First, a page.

[D8749AAF], Letter from U.S. Justice Dept. Solicitor General to Thomas Alva Edison, April 18th, 1887



"I am charged in my official capacity with the conduct of the suit recently instituted in the name of the United States vs. The American Bell Telephone Co., to test the validity of patents Nos. 174,465 and 186,487 granted to Alexander G. Bell, and dated respectively on the 7th of March 1876 and on the 15th of January 1877. It is clamed on the aprt of the patentee and his assigns that these two patents cover substantially the entire art of telephony, and under them the American Bell Telephone Co. has claimed and thus far secured the monopoly of telephone operations throughout the country. It is important, therefore, to ascertain all the facts connected with their grant and insurance, in order that the government may inflict no injustice in the prosecution of the suit which is commenced. The information on that subject now before this Department induces a grave doubt as to who in reality inveted the telephone as to whether or not the credit of having done so was rightly awarded to Alexander G. Bell in the judicial and other proceedings through which hitherto the exclusive use of electricity in telephony has been maintained. These questions would seem to have been presented and decided in favor of Prof. Bell in two contests to which you were a party, namely: in the suit of The American Bell Telephone Co. vs. Peter A. Dowd, and in the telephone interferences had in the Patent Office, but from some facts connected with these cases, it would seem that they were both conducted in the interest of the claimant of the Bell patent and that the decisions rendered in them would not be entitled to be considered as the result of hostile contests on the issues involved. It appears as a matter of record in the Patent Office that previous to the adjudications had in the cases referred to, The American Bell Telephone Co. had become the owner by assignment of all the patents issued to you and applications for patents filed by you which were involved in the intereference proceedings, and this seems to be true also as to most of the other parties, so that in fact The American Bell Telephone Co. had the right to control the entire controversy. ## In order to enable the counsel for the Government to judge intelligently in this regard, I would desire, if consistent with your sense of propriety, to have answers from you to the following questions: First. Were you a real party in interest to the Dowd suit or to the telephone interferences, or were you a mere nominal party and represented by the Western Union Telegraph Co. or the American Bell Telephone Co? Second. Did you have any active personal connection or supervision of these cases, or either of them? Third. Did you employ and pay counsel to represent you, or was the counsel who appeared for you employed and paid by either of the Companies referred to? ## The Government is not prosecuting this suit to impair or advance any individual right, but solely for the public benefit, which consideration, as well as the interest of science, requires that it be know what inventor developed the telephone, and whether or not any one has such right to such monopoly as to exclude the claims of all other people of the United States. ## It is assumed that you can possibly give most important information upon all these questions, and I respectfully request that you will have the kindness, if you may consistently and conveniently do so, to furnish me such as you have, as much in detail as you can find time to give it, and should I be of the opinion upon receiving it that it is necessary to do so, I will send one of the Government counsel to Florida to take your testimony in legal form, if you have no objection to giving it. ## I should be glad to hear from you at your earliest convenience."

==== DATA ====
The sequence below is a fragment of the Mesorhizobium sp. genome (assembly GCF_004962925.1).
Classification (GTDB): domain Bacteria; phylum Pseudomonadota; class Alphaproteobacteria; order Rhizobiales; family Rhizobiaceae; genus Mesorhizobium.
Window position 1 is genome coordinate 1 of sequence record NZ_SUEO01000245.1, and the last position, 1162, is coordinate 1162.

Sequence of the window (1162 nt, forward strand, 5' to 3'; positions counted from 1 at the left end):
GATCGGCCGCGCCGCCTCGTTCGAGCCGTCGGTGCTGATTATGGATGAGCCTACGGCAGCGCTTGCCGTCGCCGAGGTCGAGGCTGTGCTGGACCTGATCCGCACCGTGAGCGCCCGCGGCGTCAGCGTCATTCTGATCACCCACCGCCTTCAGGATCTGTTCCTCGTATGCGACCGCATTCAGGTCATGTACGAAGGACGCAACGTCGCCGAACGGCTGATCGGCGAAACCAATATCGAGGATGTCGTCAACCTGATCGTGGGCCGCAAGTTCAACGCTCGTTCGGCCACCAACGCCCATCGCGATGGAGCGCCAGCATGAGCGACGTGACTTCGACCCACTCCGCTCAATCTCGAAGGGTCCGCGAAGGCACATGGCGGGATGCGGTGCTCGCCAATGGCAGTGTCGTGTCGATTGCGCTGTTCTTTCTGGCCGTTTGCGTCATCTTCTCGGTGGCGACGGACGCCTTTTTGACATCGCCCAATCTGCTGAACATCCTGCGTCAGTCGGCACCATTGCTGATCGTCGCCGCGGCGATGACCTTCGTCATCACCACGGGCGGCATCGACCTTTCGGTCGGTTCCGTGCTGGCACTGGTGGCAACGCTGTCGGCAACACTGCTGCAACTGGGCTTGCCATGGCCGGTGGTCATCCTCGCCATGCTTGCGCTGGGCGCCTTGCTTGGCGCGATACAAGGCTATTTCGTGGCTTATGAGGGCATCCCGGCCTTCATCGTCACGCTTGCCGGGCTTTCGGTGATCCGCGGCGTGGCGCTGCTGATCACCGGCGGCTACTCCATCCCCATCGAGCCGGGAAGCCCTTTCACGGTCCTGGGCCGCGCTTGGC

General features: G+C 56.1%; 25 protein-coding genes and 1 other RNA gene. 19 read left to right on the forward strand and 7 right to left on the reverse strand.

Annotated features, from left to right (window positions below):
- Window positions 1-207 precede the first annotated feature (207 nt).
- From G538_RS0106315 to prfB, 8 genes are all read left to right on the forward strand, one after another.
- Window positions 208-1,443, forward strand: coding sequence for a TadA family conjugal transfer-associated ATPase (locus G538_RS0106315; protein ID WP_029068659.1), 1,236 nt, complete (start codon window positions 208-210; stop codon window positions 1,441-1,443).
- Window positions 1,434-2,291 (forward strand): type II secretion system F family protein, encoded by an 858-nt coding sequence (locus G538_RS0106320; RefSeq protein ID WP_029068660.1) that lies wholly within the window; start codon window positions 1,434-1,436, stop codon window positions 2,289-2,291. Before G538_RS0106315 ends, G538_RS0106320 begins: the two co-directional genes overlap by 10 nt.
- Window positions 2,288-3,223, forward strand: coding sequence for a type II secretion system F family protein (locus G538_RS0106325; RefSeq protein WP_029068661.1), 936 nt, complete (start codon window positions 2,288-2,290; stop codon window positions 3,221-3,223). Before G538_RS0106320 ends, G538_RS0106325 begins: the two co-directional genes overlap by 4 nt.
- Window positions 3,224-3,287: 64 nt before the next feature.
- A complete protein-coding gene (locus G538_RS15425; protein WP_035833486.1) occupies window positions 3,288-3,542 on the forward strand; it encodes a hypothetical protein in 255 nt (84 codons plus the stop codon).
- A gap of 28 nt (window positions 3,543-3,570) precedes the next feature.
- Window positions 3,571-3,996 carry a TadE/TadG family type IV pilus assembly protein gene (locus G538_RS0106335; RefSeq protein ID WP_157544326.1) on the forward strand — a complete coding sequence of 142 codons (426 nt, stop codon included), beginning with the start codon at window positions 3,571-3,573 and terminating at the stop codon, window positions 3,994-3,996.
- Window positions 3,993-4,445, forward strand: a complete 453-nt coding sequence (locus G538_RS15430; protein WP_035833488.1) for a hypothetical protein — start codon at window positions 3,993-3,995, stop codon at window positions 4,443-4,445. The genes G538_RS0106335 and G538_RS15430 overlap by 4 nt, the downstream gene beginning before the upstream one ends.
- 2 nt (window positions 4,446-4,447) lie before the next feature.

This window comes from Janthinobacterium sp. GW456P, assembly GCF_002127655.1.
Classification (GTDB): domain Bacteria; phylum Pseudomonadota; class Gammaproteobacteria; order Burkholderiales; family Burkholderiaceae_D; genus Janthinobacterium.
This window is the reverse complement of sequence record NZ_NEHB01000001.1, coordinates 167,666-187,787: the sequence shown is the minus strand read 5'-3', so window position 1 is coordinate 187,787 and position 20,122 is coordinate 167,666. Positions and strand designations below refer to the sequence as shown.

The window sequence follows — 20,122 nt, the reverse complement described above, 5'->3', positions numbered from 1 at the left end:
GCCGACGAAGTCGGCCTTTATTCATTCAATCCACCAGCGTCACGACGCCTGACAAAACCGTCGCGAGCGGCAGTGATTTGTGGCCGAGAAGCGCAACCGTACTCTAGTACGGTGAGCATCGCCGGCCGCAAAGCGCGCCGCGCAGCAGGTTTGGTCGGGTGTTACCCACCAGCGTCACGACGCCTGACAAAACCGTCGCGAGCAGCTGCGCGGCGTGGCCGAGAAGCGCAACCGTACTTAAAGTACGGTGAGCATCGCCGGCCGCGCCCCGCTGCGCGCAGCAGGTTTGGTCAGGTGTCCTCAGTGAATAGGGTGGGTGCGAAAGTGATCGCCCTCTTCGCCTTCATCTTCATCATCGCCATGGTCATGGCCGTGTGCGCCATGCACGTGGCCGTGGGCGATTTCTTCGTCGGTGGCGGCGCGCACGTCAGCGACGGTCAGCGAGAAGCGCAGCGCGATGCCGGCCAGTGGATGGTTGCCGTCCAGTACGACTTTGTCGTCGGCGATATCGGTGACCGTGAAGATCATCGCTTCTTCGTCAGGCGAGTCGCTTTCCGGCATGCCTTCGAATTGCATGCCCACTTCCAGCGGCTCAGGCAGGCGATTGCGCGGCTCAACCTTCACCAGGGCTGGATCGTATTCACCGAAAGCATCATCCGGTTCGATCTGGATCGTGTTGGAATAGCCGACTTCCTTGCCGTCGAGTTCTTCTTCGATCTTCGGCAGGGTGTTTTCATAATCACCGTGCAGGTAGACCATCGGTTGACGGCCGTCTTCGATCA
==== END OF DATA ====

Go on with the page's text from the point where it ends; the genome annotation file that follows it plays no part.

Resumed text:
Folder Set



[D8749AAF], Letter from U.S. Justice Dept. Solicitor General to Thomas Alva Edison, April 18th, 1887

Microfilm ID



Thomas A. Edison Papers, School of Arts and Sciences, Rutgers University

Item sets